Your article "SCAA's uncertainty bolsters test revolt" (TES, May 17) misrepresents how we are determining the boundaries for levels in this year's national curriculum tests. Far from being uncertain, the procedure is a secure way of ensuring that the standards set in the tests remain firm from year to year.
The development of the tests involves extensive pre-testing, from which we obtain data about the difficulty of the questions in relation both to the previous year and to similar questions at other key stages. We also carry out a structured exercise with groups of teachers to collect their expert views on the difficulty of the tests. These various sources of data give us a narrow range of marks within which each level boundary can be set in order to reflect the correct standards.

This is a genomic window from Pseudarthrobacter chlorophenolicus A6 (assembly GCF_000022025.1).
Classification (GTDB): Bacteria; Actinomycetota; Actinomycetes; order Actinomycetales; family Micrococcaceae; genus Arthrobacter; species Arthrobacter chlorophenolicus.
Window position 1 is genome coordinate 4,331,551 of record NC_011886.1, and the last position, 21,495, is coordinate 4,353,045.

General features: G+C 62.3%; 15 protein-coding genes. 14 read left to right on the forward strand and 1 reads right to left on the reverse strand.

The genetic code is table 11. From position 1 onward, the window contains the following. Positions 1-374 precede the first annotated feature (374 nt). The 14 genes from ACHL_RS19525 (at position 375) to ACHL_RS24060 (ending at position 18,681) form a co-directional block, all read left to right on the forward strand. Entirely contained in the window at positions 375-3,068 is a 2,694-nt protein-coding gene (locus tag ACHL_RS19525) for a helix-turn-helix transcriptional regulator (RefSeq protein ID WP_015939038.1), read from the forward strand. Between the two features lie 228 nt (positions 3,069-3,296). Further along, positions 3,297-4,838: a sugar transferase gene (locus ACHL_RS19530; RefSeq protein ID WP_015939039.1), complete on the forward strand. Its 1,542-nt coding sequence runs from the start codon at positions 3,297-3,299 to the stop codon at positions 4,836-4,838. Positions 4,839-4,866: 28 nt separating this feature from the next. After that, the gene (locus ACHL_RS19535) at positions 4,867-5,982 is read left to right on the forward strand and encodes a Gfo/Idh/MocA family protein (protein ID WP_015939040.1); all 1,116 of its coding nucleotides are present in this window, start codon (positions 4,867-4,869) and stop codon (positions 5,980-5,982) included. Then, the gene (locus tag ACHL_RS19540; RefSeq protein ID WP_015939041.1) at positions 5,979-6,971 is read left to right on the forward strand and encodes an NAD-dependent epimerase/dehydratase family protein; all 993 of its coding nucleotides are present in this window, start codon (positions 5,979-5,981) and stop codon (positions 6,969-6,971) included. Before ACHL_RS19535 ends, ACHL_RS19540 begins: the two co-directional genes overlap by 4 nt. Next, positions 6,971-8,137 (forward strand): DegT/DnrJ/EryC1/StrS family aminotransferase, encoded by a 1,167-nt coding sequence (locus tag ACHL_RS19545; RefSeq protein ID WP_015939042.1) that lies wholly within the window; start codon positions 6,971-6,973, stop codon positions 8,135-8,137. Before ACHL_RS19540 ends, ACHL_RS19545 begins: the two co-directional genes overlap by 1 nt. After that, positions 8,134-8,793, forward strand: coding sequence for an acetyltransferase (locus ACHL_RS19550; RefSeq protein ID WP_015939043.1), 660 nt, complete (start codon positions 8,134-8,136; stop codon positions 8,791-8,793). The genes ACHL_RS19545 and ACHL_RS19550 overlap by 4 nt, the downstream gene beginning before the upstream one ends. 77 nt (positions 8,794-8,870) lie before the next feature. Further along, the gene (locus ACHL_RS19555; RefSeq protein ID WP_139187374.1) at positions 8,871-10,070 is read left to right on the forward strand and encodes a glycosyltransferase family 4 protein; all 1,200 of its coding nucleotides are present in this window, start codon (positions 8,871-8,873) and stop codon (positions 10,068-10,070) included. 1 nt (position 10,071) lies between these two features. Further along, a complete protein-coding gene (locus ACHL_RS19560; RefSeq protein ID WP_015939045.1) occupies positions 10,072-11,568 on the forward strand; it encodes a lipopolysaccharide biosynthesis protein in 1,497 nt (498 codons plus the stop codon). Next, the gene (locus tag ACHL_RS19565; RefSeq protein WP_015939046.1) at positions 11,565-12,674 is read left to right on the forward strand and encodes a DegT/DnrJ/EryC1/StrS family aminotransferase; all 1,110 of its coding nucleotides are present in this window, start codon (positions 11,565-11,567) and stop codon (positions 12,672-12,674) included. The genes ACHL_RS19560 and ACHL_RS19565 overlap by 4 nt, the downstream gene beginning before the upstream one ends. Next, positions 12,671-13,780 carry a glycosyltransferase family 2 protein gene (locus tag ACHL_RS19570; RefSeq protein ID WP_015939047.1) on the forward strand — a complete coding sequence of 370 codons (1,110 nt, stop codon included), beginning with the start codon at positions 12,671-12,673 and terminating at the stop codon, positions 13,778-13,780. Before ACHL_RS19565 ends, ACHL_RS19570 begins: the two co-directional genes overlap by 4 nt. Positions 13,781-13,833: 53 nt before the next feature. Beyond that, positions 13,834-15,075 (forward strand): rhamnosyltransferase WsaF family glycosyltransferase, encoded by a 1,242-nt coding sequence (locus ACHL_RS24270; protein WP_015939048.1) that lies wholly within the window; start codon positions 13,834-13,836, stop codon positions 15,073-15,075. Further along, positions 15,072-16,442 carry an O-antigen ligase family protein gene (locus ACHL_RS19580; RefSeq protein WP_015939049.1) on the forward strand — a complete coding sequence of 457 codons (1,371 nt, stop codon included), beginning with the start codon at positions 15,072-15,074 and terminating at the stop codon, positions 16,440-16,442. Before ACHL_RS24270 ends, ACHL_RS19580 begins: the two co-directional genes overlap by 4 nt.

Where the pre-test data have given us a choice of marks within a narrow range, we are double-checking the level boundaries by looking at the marks awarded on a national sample of 10,000 pupils before confirming them. Our scope for making changes cannot go beyond the narrow range of marks which our pre-test data has already established. The process is exactly analogous to the final setting of grade boundaries in public examination such as GCSE and A-level.
We are inviting a number of independent experts, including representatives of the teacher associations, to observe the exercise.
Our willingness to be open about this is the best response to your conspiracy theory suggestion that there will be political interference in setting levels. But of course, the truth rarely deserves a front-page story.
NICHOLAS TATE Chief executive School Curriculum and Assessment Authority Notting Hill Gate, London W11